UPDATE: Investigators say the body found in Thursday’s Plymouth apartment fire has been identified as 46-year-old Tammy Aschenbach.
UPDATE: Plymouth Police say the State Fire Marshall is now investigating after the body of a woman was found inside an apartment that caught fire Thursday morning.
According to police, they lost contact with a 46-year-old woman after she told authorities she was worried about her two kids. They say the women’s children are safe.
Fire crews are still on the scene investigating what caused the fire to break out at 408 East Mill Street in downtown Plymouth. The call came in just before 1:00 Thursday morning at the two-story, six-unit building. The Plymouth fire chief says two other residents were taken to the hospital for smoke inhalation and a firefighter who hurt his back was also hospitalized.
Firefighters say the age of the building posed challenges, with the Plymouth Mayor saying some of the downtown buildings are more than 100 years old.
Fire Chief Fellows says 22 fire departments and around 120-130 firefighters were called to the scene. He says 300,000 gallons of water were used to fight the fire, some taken from the Mullet River.
The Red Cross has been called in to help the displaced residents.
A mother is currently unaccounted for and three people were taken to a local hospital after an early morning apartment fire in Plymouth, according to officials.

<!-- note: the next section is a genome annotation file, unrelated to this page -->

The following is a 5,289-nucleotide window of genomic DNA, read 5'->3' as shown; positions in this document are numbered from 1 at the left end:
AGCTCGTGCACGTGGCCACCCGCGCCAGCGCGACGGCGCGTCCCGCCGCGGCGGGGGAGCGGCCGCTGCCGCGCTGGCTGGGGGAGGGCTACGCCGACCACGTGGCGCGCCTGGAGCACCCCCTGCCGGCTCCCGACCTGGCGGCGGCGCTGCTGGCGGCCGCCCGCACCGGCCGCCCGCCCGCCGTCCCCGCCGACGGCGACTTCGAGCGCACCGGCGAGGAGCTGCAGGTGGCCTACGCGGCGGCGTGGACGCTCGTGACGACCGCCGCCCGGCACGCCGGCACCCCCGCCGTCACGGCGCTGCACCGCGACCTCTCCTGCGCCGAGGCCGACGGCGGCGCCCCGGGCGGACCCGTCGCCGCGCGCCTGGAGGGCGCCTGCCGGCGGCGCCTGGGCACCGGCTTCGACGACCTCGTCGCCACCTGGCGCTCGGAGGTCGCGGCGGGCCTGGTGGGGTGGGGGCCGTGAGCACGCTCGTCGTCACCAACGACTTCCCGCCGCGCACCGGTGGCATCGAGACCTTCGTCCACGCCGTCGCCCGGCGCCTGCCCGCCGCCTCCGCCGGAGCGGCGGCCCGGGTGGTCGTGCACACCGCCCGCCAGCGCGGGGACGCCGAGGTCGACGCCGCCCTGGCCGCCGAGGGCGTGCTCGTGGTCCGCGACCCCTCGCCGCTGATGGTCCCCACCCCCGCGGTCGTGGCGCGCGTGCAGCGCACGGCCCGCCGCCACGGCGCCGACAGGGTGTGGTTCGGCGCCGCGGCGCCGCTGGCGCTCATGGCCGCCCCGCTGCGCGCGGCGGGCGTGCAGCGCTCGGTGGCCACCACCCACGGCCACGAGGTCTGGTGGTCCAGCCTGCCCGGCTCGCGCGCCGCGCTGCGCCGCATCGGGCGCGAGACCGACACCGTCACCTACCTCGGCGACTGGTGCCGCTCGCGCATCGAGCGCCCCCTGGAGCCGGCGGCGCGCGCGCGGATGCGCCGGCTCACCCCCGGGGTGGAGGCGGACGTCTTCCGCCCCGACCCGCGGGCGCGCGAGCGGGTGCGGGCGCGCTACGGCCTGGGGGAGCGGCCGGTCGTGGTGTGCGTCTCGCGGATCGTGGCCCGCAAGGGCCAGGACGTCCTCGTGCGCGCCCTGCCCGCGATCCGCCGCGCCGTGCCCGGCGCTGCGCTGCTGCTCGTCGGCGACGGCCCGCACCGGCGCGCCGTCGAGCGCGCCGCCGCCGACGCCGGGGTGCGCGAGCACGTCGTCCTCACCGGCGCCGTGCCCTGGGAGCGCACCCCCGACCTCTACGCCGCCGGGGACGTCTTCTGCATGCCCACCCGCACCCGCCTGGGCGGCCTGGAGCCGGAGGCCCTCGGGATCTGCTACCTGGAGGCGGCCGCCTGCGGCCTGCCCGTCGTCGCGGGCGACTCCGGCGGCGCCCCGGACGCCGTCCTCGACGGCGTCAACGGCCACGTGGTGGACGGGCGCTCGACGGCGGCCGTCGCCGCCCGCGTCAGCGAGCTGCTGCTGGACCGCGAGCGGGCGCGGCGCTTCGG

Investigators say the woman was worried about her children, although her children have been reported safe. A firefighter was taken to the hospital for a back injury and two other residents were taken to local hospitals for smoke inhalation.
The call for the fire came in around 1:00 a.m. Thursday for a two-story, six-unit apartment at 408 E. Mill Street in downtown Plymouth.
According to Plymouth Police, about 15 people were evacuated from that building with another 10 evacuated from the surrounding buildings. Authorities say the apartment building and the adjacent buildings have smoke and water damage. The Red Cross has been called in to help the residents who have been displaced.
The Fire Department believes the fire started upstairs, although the cause is still under investigation. Firefighters say getting to the fire and keeping it contained were major challenges. They say they had to use 300,000 gallons of water to put out the fire.
Fire officials say the smoke detectors were working and the exit signs were also working. Firefighters are still on the scene and are expected to continue working throughout the day.